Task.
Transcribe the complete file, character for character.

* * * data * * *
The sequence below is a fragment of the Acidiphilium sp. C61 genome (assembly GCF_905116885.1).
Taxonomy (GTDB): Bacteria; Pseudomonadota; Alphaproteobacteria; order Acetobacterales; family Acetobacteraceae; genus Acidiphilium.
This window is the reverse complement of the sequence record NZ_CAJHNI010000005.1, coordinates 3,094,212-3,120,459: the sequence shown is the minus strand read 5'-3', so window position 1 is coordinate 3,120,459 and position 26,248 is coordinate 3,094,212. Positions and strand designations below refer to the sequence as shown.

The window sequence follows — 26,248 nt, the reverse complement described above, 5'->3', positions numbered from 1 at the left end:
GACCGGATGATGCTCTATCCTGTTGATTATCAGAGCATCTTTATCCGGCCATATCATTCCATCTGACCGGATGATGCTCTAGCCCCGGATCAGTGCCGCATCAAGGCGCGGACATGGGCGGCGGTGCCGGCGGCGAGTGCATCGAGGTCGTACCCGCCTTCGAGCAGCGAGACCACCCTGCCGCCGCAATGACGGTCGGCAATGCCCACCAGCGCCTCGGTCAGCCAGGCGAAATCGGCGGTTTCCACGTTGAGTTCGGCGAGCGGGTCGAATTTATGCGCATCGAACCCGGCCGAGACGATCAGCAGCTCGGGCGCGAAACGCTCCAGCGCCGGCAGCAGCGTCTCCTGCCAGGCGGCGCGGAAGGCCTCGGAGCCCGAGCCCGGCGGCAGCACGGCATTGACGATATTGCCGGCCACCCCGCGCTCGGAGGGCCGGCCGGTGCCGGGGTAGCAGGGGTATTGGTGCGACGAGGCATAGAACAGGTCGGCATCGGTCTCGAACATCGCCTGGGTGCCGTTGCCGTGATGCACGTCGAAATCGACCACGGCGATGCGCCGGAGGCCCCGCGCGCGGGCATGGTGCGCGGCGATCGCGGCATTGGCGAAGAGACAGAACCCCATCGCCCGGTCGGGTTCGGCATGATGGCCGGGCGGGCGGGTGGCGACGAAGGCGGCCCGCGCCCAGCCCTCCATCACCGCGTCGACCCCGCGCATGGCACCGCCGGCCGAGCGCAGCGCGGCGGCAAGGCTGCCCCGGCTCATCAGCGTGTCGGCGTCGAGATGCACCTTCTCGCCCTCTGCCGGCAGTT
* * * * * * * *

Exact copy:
The sequence below is a fragment of the Acidiphilium sp. C61 genome (assembly GCF_905116885.1).
Taxonomy (GTDB): Bacteria; Pseudomonadota; Alphaproteobacteria; order Acetobacterales; family Acetobacteraceae; genus Acidiphilium.
This window is the reverse complement of the sequence record NZ_CAJHNI010000005.1, coordinates 3,094,212-3,120,459: the sequence shown is the minus strand read 5'-3', so window position 1 is coordinate 3,120,459 and position 26,248 is coordinate 3,094,212. Positions and strand designations below refer to the sequence as shown.

The window sequence follows — 26,248 nt, the reverse complement described above, 5'->3', positions numbered from 1 at the left end:
GACCGGATGATGCTCTATCCTGTTGATTATCAGAGCATCTTTATCCGGCCATATCATTCCATCTGACCGGATGATGCTCTAGCCCCGGATCAGTGCCGCATCAAGGCGCGGACATGGGCGGCGGTGCCGGCGGCGAGTGCATCGAGGTCGTACCCGCCTTCGAGCAGCGAGACCACCCTGCCGCCGCAATGACGGTCGGCAATGCCCACCAGCGCCTCGGTCAGCCAGGCGAAATCGGCGGTTTCCACGTTGAGTTCGGCGAGCGGGTCGAATTTATGCGCATCGAACCCGGCCGAGACGATCAGCAGCTCGGGCGCGAAACGCTCCAGCGCCGGCAGCAGCGTCTCCTGCCAGGCGGCGCGGAAGGCCTCGGAGCCCGAGCCCGGCGGCAGCACGGCATTGACGATATTGCCGGCCACCCCGCGCTCGGAGGGCCGGCCGGTGCCGGGGTAGCAGGGGTATTGGTGCGACGAGGCATAGAACAGGTCGGCATCGGTCTCGAACATCGCCTGGGTGCCGTTGCCGTGATGCACGTCGAAATCGACCACGGCGATGCGCCGGAGGCCCCGCGCGCGGGCATGGTGCGCGGCGATCGCGGCATTGGCGAAGAGACAGAACCCCATCGCCCGGTCGGGTTCGGCATGATGGCCGGGCGGGCGGGTGGCGACGAAGGCGGCCCGCGCCCAGCCCTCCATCACCGCGTCGACCCCGCGCATGGCACCGCCGGCCGAGCGCAGCGCGGCGGCAAGGCTGCCCCGGCTCATCAGCGTGTCGGCGTCGAGATGCACCTTCTCGCCCTCTGCCGGCAGTT